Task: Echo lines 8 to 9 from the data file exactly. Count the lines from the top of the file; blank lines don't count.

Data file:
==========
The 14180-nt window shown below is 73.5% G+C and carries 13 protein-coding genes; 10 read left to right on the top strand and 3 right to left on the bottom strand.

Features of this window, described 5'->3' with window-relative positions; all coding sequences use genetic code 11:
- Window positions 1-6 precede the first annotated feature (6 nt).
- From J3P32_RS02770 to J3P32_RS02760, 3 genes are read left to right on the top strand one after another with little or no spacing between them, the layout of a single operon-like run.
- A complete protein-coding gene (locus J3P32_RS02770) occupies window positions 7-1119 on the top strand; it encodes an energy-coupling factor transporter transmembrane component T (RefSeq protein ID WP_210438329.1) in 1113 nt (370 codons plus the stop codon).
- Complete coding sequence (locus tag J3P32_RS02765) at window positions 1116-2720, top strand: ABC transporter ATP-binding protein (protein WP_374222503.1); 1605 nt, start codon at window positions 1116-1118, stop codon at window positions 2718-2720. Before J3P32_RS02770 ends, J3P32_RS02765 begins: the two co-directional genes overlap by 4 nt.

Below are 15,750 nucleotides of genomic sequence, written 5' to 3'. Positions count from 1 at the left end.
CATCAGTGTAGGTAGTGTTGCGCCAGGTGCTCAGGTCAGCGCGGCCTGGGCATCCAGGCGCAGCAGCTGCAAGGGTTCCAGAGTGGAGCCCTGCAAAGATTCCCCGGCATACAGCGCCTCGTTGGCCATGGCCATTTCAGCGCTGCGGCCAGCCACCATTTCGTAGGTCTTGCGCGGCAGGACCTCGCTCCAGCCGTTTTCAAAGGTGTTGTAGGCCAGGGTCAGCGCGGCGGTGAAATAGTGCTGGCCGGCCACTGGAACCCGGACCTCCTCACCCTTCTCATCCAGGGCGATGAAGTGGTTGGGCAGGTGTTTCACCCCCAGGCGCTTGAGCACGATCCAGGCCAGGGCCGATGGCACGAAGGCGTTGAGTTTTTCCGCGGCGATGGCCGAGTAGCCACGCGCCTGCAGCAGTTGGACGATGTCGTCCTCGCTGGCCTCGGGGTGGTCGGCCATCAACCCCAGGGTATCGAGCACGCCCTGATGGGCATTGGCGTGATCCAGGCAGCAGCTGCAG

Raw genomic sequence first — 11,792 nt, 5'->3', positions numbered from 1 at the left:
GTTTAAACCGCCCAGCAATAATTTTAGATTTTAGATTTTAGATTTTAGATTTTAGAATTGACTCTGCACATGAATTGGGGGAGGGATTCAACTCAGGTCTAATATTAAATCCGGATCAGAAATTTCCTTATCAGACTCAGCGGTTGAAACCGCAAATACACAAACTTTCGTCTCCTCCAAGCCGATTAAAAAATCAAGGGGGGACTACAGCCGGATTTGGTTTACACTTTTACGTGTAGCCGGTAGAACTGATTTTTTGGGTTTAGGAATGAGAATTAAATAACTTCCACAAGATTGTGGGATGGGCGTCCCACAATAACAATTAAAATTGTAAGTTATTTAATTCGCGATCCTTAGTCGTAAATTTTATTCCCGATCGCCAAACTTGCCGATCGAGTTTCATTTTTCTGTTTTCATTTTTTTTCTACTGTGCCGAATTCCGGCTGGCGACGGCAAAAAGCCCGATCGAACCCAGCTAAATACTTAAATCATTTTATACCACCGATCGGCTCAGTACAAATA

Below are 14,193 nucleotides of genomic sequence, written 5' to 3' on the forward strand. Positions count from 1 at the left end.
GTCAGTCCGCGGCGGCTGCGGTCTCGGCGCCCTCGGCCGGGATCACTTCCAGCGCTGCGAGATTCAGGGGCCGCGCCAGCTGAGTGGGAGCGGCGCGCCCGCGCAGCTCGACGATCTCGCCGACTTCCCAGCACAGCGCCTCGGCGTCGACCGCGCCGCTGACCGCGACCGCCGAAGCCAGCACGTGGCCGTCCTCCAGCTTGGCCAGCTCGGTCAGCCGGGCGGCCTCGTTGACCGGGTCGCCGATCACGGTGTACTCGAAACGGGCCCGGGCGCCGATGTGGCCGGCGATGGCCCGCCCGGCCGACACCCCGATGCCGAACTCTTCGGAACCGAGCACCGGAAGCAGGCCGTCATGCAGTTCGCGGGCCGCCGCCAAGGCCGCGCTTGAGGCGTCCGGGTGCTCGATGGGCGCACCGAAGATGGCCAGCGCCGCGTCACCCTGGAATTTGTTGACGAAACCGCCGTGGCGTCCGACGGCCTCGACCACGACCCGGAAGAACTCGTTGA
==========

CATCAGTGTAGGTAGTGTTGCGCCAGGTGCTCAGGTCAGCGCGGCCTGGGCATCCAGGCGCAGCAGCTGCAAGGGTTCCAGAGTGGAGCCCTGCAAAGATTCCCCGGCATACAGCGCCTCGTTGGCCATGGCCATTTCAGCGCTGCGGCCAGCCACCATTTCGTAGGTCTTGCGCGGCAGGACCTCGCTCCAGCCGTTTTCAAAGGTGTTGTAGGCCAGGGTCAGCGCGGCGGTGAAATAGTGCTGGCCGGCCACTGGAACCCGGACCTCCTCACCCTTCTCATCCAGGGCGATGAAGTGGTTGGGCAGGTGTTTCACCCCCAGGCGCTTGAGCACGATCCAGGCCAGGGCCGATGGCACGAAGGCGTTGAGTTTTTCCGCGGCGATGGCCGAGTAGCCACGCGCCTGCAGCAGTTGGACGATGTCGTCCTCGCTGGCCTCGGGGTGGTCGGCCATCAACCCCAGGGTATCGAGCACGCCCTGATGGGCATTGGCGTGATCCAGGCAGCAGCTGCAG

Raw genomic sequence first — 11,792 nt, 5'->3', positions numbered from 1 at the left: